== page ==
Introducing HTTP/2

In May 2015, the IETF ratified HTTP/2 as the latest version of the HTTP protocol. This marks the first enhancement to HTTP since HTTP 1.1 was published in 1997.

Screenshot of Microsoft Internet Explorer 3 running under Windows 95. Used with permission from Microsoft.

If you can remember using NetScape or Internet Explorer 3, you saw first-hand how websites and web applications evolved over this period from simple text-based pages with a handful of small images to the media-rich, highly interactive experiences we take for granted today.

In an effort to make the web experience more responsive to users, Google developed the SPDY protocol. SPDY manipulated the interaction between compatible browsers and servers to make page loading more efficient, and also enabled servers to push content to the browser before it was requested.

HTTP/2 is largely based on SPDY, establishing these mechanisms as a standard for compatibility across all browsers and webservers.

Why Upgrade to HTTP/2?

One word: Performance.

HTTP/2 is backwards compatible with older HTTP versions, but an HTTP/2 server affords users of HTTP/2 browsers a more responsive user experience. HTTP/2 accelerates page load times through:

  • HTTP header compression,
  • Loading page elements in parallel over a single TCP connection,
  • Pushing content from the server (instead of waiting for individual “GET” requests,
  • Avoiding head-of-line blocking

How to Upgrade to HTTP/2?

The Hard Way

The newest version of IIS (Windows 10/Server 2016) comes with HTTP/2 support, and other popular webservers (e.g. Apache, nginx) plan to release their HTTP/2 versions later in 2015. Turning on HTTP/2 today means replacing the server OS on every one of your Windows Servers to run the latest version of IIS version, or in the case of Apache, patching the source code to enable the HTTP/2 module.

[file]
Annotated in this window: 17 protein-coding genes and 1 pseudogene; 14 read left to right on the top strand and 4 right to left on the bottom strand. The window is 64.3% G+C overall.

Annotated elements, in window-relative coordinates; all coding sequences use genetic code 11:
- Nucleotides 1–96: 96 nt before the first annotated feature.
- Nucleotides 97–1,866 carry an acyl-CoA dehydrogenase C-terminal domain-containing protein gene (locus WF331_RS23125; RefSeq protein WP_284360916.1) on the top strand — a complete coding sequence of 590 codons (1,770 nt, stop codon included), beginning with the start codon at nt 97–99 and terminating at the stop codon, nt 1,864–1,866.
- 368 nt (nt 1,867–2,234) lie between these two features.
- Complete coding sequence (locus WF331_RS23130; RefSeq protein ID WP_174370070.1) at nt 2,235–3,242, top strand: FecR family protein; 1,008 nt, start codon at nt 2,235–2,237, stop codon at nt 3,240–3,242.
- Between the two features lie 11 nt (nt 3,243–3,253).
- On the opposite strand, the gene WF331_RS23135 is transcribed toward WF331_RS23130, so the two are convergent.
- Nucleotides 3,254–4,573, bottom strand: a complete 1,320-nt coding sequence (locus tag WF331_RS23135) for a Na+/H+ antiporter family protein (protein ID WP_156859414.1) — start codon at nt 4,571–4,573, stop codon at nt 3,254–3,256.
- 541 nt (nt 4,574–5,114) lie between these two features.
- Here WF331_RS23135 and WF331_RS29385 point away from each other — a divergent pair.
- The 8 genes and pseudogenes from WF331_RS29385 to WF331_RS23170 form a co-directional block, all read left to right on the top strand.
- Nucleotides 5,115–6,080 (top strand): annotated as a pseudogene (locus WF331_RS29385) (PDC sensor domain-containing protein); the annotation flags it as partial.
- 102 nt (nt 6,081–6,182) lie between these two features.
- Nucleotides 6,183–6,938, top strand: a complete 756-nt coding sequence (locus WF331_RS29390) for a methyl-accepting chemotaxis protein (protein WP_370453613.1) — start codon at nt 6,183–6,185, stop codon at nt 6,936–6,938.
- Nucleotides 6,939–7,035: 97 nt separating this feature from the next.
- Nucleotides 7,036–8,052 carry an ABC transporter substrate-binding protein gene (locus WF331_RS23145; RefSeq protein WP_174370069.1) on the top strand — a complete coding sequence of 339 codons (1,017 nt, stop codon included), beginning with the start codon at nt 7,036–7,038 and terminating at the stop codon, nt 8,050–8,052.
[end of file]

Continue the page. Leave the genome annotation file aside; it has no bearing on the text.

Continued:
The Easy Way

If the cost, effort, and risk of upgrading your entire webserver farm to the latest version relegates HTTP/2 to the “too hard basket,” NetScaler offers an easy low-risk alternative.

  1. Upgrade your NetScaler to 11.0 (or greater)
  2. Check that your NetScaler has an Enterprise or Platinum Licence
  3. Turn on HTTP/2 on the NetScaler (Easy Step-By-Step Instructions Here)

How Does NetScaler Bring HTTP/2 to Legacy Apps & Servers?

When you turn on HTTP/2 on the NetScaler, compatible browsers will  enjoy the enhanced performance of the new protocol. On the server side, the NetScaler proxies the browser sessions to the server using HTTP/1.x, so no server changes are necessary.

Just One Caveat

HTTP/2 incorporates security within the the HTTP protocol, where previously security was an add-on outside the HTTP session. Although the HTTP/2 standard doesn’t mandate security,  some browsers only support encrypted HTTP/2, making it a de-facto requirement. HTTP/2 therefore requires SSL hardware for maximum performance, and is only available on the MDX and SDX platforms.

How to Bring HTTP/2 Performance to Non-Compatible Browsers

The latest versions of Chrome, Safari, and Firefox support HTTP/2, but users of older versions or other browsers such as Internet Explorer are not so fortunate. To ensure the fastest possible browser experience for these users, be sure to enable  NetScaler’s HTTP Optimisation features. NetScaler HTTP Optimisation improves the efficiency of the interaction between the browser and server using techniques such as HTTP compression, content caching, and streamlining delivery of content such as style sheets and javascript.